In interviews for this story, some of this year’s graduates described feeling a constant sense of internal struggle. This, too, could be a legacy of Katrina, which affected the way their young brains formed and how their bodies react to stress, Shervington said. “They are going to have memories in their bodies reacting to things they felt or heard or maybe observed, if their parents were in a state of despair.”
Class of 2020 graduate Trevianne Turner, 18, feels a certain tug inside when she looks at the Katrina blight left near her school, Dr. Martin Luther King Jr. High School in the city’s Lower Ninth Ward. “Sometimes I walk or ride by rundown houses or empty lots filled with weeds and I think, ‘There’s a history back there. What would it have been like without Katrina?’”
That question is personal. Beyond the storm’s visible scars on New Orleans, Trevianne associates it with a series of losses that took a more invisible, internal toll on her life. “My Katrina is different,” she said.
DR. MARTIN LUTHER KING JR. HIGH SCHOOL
Just hours before Hurricane Katrina began to push storm-surge water into the area, Trevianne Turner’s grandfather, Harry Turner, saw satellite images of the monstrous hurricane spinning over the Gulf of Mexico and decided to take his grandchildren out of harm’s way.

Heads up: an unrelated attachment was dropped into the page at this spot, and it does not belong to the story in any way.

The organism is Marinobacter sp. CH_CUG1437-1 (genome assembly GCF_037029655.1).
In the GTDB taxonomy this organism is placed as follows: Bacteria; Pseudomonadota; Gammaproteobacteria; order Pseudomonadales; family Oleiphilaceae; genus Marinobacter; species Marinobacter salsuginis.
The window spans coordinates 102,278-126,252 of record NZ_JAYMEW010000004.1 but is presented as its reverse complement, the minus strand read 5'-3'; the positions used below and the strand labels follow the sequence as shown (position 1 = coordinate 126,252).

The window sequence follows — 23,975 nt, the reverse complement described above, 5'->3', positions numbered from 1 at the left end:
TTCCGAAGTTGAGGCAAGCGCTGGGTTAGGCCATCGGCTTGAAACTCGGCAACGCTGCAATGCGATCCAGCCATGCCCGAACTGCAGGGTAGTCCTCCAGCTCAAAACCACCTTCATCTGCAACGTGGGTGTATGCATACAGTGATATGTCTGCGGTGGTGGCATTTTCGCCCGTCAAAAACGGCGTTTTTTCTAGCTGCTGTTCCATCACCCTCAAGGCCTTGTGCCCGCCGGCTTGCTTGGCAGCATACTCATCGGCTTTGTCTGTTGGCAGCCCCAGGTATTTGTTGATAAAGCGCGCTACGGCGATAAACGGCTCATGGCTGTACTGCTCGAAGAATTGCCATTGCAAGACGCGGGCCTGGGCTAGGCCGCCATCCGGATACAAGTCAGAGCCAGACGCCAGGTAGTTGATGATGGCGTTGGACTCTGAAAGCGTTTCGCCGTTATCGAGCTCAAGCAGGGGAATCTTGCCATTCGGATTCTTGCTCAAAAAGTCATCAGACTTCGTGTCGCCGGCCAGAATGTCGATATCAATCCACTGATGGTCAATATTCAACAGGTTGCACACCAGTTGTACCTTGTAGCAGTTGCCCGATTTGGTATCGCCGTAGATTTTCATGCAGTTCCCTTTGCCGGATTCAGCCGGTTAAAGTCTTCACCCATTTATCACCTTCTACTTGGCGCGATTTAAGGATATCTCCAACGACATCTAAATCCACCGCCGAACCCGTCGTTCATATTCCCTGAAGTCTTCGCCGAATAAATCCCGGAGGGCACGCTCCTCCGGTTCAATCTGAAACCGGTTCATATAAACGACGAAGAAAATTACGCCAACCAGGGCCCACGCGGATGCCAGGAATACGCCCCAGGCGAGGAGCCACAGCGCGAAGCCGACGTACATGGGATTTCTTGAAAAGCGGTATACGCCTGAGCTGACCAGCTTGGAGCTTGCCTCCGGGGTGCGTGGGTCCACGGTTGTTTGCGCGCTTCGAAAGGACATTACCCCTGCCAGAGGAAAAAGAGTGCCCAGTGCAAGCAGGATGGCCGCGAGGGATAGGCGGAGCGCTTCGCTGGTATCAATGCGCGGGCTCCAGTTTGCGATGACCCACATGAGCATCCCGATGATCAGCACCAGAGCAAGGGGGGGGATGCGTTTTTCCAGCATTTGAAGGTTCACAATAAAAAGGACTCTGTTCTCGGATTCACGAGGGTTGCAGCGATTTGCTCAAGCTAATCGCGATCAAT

Trevianne and her four older siblings had planned to wait out the 2005 storm in their parents’ home in St. Bernard Parish, just past the southeast edge of New Orleans. Though she was only 3 years old, she remembers her grandfather arriving when it was still dark and hurrying the children into his pickup truck. They drove west to Houston.
“Sometimes I walk or ride by rundown houses or empty lots filled with weeds and I think, ‘There’s a history back there. What would it have been like without Katrina?’”Trevianne Turner, 18
Because of this widespread displacement, few members of the city’s Class of 2020 started kindergarten in New Orleans itself. Many Katrina-evacuee families stayed on the move for several years, seeking better work and housing. High numbers of evacuee children fell behind in school and suffered unaddressed mental-health concerns, according to a study from Columbia University’s Mailman School of Public Health.
That instability has likely had lasting consequences. “As much as it’s important for children to attach to a loving family, it’s also really important for them to attach to a loving school as early as possible,” said Shervington. “Because when kids feel safe and connected in school, that becomes a secondary line of defense for them if things should happen at home.”
Trevianne and her family returned to St. Bernard Parish in 2007 to live in a FEMA trailer park. Though she loved school — “It’s always been a major part of who I am,” she said — she didn’t stay in one place for long. When she was attending first grade at Willie Smith Elementary in Violet, her mom died. She was at another school by second grade, at a third school by third grade.